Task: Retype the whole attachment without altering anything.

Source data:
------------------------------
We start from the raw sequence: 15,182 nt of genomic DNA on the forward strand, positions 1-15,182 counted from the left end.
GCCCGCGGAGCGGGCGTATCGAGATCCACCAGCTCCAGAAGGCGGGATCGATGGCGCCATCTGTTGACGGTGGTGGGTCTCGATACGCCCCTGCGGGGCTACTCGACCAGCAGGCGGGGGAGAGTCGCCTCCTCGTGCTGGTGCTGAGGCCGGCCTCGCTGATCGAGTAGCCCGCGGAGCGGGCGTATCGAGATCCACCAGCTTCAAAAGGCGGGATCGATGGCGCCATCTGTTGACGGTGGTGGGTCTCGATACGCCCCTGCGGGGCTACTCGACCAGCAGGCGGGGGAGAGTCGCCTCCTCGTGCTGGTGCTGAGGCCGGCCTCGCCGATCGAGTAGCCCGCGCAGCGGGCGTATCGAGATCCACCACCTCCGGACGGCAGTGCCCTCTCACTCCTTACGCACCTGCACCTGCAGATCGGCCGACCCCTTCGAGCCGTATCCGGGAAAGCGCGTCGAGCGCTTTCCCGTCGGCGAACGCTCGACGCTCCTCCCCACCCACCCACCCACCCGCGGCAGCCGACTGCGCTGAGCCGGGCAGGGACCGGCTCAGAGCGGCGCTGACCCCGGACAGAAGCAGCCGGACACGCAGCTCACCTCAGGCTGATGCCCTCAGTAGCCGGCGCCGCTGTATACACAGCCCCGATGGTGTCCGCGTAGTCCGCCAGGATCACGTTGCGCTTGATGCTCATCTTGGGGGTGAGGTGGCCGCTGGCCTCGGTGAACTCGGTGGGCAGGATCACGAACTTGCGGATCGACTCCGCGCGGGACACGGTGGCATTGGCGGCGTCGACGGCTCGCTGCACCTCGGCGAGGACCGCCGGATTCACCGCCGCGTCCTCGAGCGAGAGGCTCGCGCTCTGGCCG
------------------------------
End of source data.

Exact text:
We start from the raw sequence: 15,182 nt of genomic DNA on the forward strand, positions 1-15,182 counted from the left end.
GCCCGCGGAGCGGGCGTATCGAGATCCACCAGCTCCAGAAGGCGGGATCGATGGCGCCATCTGTTGACGGTGGTGGGTCTCGATACGCCCCTGCGGGGCTACTCGACCAGCAGGCGGGGGAGAGTCGCCTCCTCGTGCTGGTGCTGAGGCCGGCCTCGCTGATCGAGTAGCCCGCGGAGCGGGCGTATCGAGATCCACCAGCTTCAAAAGGCGGGATCGATGGCGCCATCTGTTGACGGTGGTGGGTCTCGATACGCCCCTGCGGGGCTACTCGACCAGCAGGCGGGGGAGAGTCGCCTCCTCGTGCTGGTGCTGAGGCCGGCCTCGCCGATCGAGTAGCCCGCGCAGCGGGCGTATCGAGATCCACCACCTCCGGACGGCAGTGCCCTCTCACTCCTTACGCACCTGCACCTGCAGATCGGCCGACCCCTTCGAGCCGTATCCGGGAAAGCGCGTCGAGCGCTTTCCCGTCGGCGAACGCTCGACGCTCCTCCCCACCCACCCACCCACCCGCGGCAGCCGACTGCGCTGAGCCGGGCAGGGACCGGCTCAGAGCGGCGCTGACCCCGGACAGAAGCAGCCGGACACGCAGCTCACCTCAGGCTGATGCCCTCAGTAGCCGGCGCCGCTGTATACACAGCCCCGATGGTGTCCGCGTAGTCCGCCAGGATCACGTTGCGCTTGATGCTCATCTTGGGGGTGAGGTGGCCGCTGGCCTCGGTGAACTCGGTGGGCAGGATCACGAACTTGCGGATCGACTCCGCGCGGGACACGGTGGCATTGGCGGCGTCGACGGCTCGCTGCACCTCGGCGAGGACCGCCGGATTCACCGCCGCGTCCTCGAGCGAGAGGCTCGCGCTCTGGCCG